# Question for Astronomers about the Equinoxes

• brocks
In summary, the equinoxes don't match up according to professional standards, but they do according to the definition based on longitude.
brocks
In honor of the first day of autumn, I've been playing with spherical trig for recreation, and I made a spreadsheet to calculate an ephemeris (sunrise, sunset, etc.) for my location.

I noticed that when I tried to figure the exact moment of the equinoxes by using fractional days, I couldn't get the numbers to come out right. If things worked perfectly, then the sun's declination should be exactly zero when its RA is exactly 0 hours (spring) or 12 hours (fall), but they don't quite match up. One event is a few minutes before or after the other.

So I have some questions for astronomers:

1) Is the mismatch "real," i.e. they actually do differ by a bit because of perturbations in the Earth's motion or something, or would they match exactly if my algorithms were more accurate, or my software used higher precision?

2) If it is real, which is the official definition of the division between seasons, the one based on declination, or the one based on RA, or something else?

3) Is there a website or book that gives or describes the exact formulas used by professionals? (I do have Meeus' "Astronomical Algorithms," but I'm using a simplified formula from http://aa.usno.navy.mil/faq/docs/SunApprox.php for my solar coordinates).

Thanks for any help.

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Thanks for the JPL link, but I'm more confused than ever.

Googling around, almost every website that gives a layman's explanation of the equinox says it occurs at the moment the sun is directly above the equator, i.e. its declination is exactly zero. But the Meeus book says that the official definition is based on its longitude, which translates to RA.

The JPL site gives 9:03 UT for the time when the RA is exactly 12 hours, and 8:57 UT for the time when the declination is exactly zero, so they don't match up, either, and both differ from the widely published times of either 9:04 or 9:05 UT for the equinox. Also, those times are for the "apparent" RA and dec. The times for the "astrometric" RA and dec, which involves differences I don't really understand but are listed on the JPL page that generates the data, are about four hours later. I don't see how subtle differences involving nutation or gravitational deflection of light can make a four-hour difference.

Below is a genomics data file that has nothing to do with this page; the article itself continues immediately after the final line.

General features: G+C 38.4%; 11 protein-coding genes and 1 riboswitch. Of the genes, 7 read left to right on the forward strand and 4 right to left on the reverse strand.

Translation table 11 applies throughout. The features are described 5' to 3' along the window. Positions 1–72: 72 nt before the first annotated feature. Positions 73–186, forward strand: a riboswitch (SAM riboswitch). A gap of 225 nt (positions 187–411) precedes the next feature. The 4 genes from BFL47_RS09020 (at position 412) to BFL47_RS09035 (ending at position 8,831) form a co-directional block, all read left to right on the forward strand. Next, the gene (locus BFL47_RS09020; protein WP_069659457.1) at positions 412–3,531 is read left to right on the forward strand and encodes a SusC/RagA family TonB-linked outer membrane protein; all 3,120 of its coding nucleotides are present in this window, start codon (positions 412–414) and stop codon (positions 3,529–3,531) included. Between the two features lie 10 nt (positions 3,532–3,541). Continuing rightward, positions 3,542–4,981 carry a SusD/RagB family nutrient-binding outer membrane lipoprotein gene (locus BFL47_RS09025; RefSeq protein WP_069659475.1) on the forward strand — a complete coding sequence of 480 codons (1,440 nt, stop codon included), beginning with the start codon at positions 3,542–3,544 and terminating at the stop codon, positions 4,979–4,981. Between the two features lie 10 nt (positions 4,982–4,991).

Help from pros greatly appreciated.

Philosophaie said:
Hope this helps:

I think it will, although not without a lot of effort on my part. But if it was easy, everybody could do it, right? Thanks very much.

## 1. What are the equinoxes?

The equinoxes are two specific moments in a year when the sun is exactly above the equator, resulting in equal amounts of daylight and darkness at all points on Earth.

## 2. When do the equinoxes occur?

The equinoxes occur twice a year, around March 20th and September 22nd, respectively. These dates may vary slightly due to the Earth's orbit and other astronomical factors.

## 3. How do equinoxes differ from solstices?

Equinoxes and solstices are both astronomical events that mark changes in seasons. However, equinoxes occur when the sun is directly above the equator, while solstices occur when the sun is at its furthest point from the equator.

## 4. What is the significance of equinoxes?

Equinoxes are significant because they mark the beginning of spring and autumn, which have cultural and agricultural significance for many civilizations. They also provide important astronomical data for scientists to study the Earth's tilt and orbit.

## 5. How do equinoxes affect different parts of the world?

The equinoxes have a significant impact on the amount of daylight and darkness experienced in different parts of the world. Countries near the equator have almost equal amounts of daylight and darkness throughout the year, while those closer to the poles may experience extreme variations in daylight during the equinoxes.

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